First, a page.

Literature Study GuidesTristram ShandyVol 1 Chapters 21 25 Summary

Tristram Shandy | Study Guide

Laurence Sterne

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Tristram Shandy | Vol. 1, Chapters 21–25 | Summary



The story snaps back to the day of Tristram's birth, with Uncle Toby and Walter sitting in the parlor and wondering about all the noise upstairs. Immediately Tristram veers off onto another tangent, this time contemplating the effect of England's climate on the "odd and whimsical" personalities of its people. The Shandy family, he maintains with pride, are among the weirdest of the bunch. Building on his profile from previous chapters, Tristram describes Uncle Toby as a war veteran who retired from service after sustaining a groin injury.

Tristram now offers a "digression on digressions," in which he commends the previous chapter for its "masterstroke of digressive skill." Having admonished the reader to pay attention to his artful style of narration, he then vows to keep on digressing for another 40 years' worth of volumes, or as long as "life and good spirits" hold out. Doubling down on the digressions, Tristram next argues the merits of discerning a person's character from their "hobby-horse." Thus, he promises to describe Uncle Toby not in terms of his outward appearance, but by analyzing his peculiar hobbies and fascinations.

Before he proceeds, however, Tristram wants to explain why a person's hobby-horse reveals so much about their personality. Drawing on the equestrian image suggested by the term "hobby-horse," he suggests that "by long journies [sic] and much friction ... the body of the rider is at length fill'd as full of hobby-horsical matter as it can hold." Describing the hobby, therefore, gives a good idea of the "genius and character" of the person.

Tristram sets the stage for Uncle Toby's hobby-horse by describing his misfortunes at the siege of Namur, where Toby's pelvic bone was "dismally crushed" by a chunk of falling stone. During his recovery from this injury Toby took a room at the London home of his brother Walter, where visitors often asked him to describe the battle in which he was wounded. Frustrated by his inability to give an exact account, Toby at last figured out an "expedient" for helping him to remember, but this won't be explained until Vol. 2.


Tristram's concern for his "life and good spirits" is a glancing reference to a sad autobiographical truth: when he began writing Tristram Shandy, Laurence Sterne was already suffering from symptoms of tuberculosis, a then incurable and generally fatal illness. In successive volumes Tristram will gradually succumb to the disease as well, though he will laugh it off and reassure the reader of his intention to go on writing as long as possible. In Vol. 7 Tristram will gamely attempt to cheat Death by running away to France, but by Vol. 8 he has seemingly made his peace with mortality and is resolved to enjoy whatever years, or months, are left to him. Perhaps because of his own physical weakness, Tristram is acutely aware of the seeming disconnect between mind and body: one can be lively and quick even as the other decays. "Our minds," he notes, "shine not through the body, but are wrapt up here in a dark covering of uncrystalized flesh and blood." Tristram is defined not by his status as a tuberculosis sufferer, but by his wildly inventive wit and unflappable good humor, just as Uncle Toby's kindly nature and love of military exploits are more important than his war wound.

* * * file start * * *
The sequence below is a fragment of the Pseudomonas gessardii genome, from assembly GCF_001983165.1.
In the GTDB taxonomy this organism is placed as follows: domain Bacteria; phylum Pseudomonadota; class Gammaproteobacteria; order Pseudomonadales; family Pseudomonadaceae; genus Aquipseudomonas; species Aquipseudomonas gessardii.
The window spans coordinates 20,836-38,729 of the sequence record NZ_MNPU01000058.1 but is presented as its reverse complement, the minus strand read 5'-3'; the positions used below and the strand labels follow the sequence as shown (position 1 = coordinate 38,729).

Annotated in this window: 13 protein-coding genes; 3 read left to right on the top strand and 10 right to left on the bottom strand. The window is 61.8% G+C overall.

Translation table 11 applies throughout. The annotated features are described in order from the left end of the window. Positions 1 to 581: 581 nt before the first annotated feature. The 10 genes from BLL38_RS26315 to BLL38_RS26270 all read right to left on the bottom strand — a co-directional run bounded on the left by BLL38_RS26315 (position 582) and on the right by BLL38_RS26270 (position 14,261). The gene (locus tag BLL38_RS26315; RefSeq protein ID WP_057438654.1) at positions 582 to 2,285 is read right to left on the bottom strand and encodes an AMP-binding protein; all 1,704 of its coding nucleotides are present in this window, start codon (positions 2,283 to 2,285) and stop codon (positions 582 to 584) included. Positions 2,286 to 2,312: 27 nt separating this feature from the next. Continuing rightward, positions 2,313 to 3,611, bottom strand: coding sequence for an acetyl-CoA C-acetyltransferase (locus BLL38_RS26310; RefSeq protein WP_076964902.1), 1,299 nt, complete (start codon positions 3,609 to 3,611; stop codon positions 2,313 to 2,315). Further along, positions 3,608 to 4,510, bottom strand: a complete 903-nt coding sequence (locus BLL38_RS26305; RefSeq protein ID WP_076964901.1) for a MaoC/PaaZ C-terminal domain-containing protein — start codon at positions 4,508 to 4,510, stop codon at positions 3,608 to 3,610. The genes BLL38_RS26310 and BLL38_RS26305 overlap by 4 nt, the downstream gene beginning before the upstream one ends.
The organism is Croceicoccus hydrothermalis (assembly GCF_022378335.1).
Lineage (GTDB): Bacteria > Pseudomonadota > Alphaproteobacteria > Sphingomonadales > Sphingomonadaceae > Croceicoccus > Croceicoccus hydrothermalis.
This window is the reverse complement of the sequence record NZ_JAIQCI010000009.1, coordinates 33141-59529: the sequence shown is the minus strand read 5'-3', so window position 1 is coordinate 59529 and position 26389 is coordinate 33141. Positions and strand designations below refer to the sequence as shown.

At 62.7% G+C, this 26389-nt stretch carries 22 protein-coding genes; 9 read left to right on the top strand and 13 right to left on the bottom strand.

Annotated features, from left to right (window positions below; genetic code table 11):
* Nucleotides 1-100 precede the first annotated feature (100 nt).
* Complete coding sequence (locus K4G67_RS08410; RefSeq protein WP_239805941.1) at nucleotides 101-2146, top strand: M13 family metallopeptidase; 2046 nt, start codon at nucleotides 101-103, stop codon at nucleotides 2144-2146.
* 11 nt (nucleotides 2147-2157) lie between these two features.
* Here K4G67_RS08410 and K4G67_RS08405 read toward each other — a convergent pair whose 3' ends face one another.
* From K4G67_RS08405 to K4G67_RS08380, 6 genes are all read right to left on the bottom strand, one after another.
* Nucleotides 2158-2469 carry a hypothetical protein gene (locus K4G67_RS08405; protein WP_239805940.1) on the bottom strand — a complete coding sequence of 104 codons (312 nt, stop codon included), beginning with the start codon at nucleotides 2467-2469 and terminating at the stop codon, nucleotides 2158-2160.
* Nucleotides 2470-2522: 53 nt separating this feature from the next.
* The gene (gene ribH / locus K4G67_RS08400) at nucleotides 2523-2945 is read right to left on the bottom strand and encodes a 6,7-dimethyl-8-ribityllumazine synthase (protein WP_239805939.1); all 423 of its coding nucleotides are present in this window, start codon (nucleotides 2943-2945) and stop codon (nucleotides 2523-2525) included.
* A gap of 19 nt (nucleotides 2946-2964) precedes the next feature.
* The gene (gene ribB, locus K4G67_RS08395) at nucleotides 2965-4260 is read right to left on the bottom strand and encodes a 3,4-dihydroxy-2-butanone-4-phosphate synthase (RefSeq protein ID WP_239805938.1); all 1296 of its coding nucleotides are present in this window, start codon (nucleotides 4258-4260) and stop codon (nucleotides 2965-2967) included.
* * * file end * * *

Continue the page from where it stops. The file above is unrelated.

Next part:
The novel's almost universally positive portrayal of soldiers is, likewise, a reflection of Sterne's own life experiences as the son of an infantryman. The most straightforwardly sympathetic characters in the book, Uncle Toby and his sidekick Corporal Trim, are English soldiers of different ranks and social classes, but they are united by their wartime experiences and by an attitude of loyalty and chivalry. Tristram will gently mock these two for the "military" manner in which they do everything: toward the end of the novel, Toby will fall in love, and he will march up to his sweetheart's house as though attempting to besiege a city. Minor characters who happen to be soldiers—such as Lieutenant Le Fever in Vol. 6—will likewise appear in a warmly sentimental light.

A related character point is the "contrariety of humors" between the two Shandy brothers. As Tristram points out here—not for the last time—Walter and Toby have quite different personalities. Walter is scholarly, impractical, irascible, and insists on doing things "by the book." Toby is a man of action who admires his brother's intelligence but often fails to grasp the subtlety of his brother's philosophical speeches and sometimes simply dozes off or starts whistling loudly while Walter is talking. He is also, however, a gallant and generous man, and he is often particularly kind to those people—women, children, and servants—whom Walter sees as bothersome. The narrator evidently thinks fondly of both his father and his uncle, and he seldom mentions either man's flaws without emphasizing a counterbalancing virtue.

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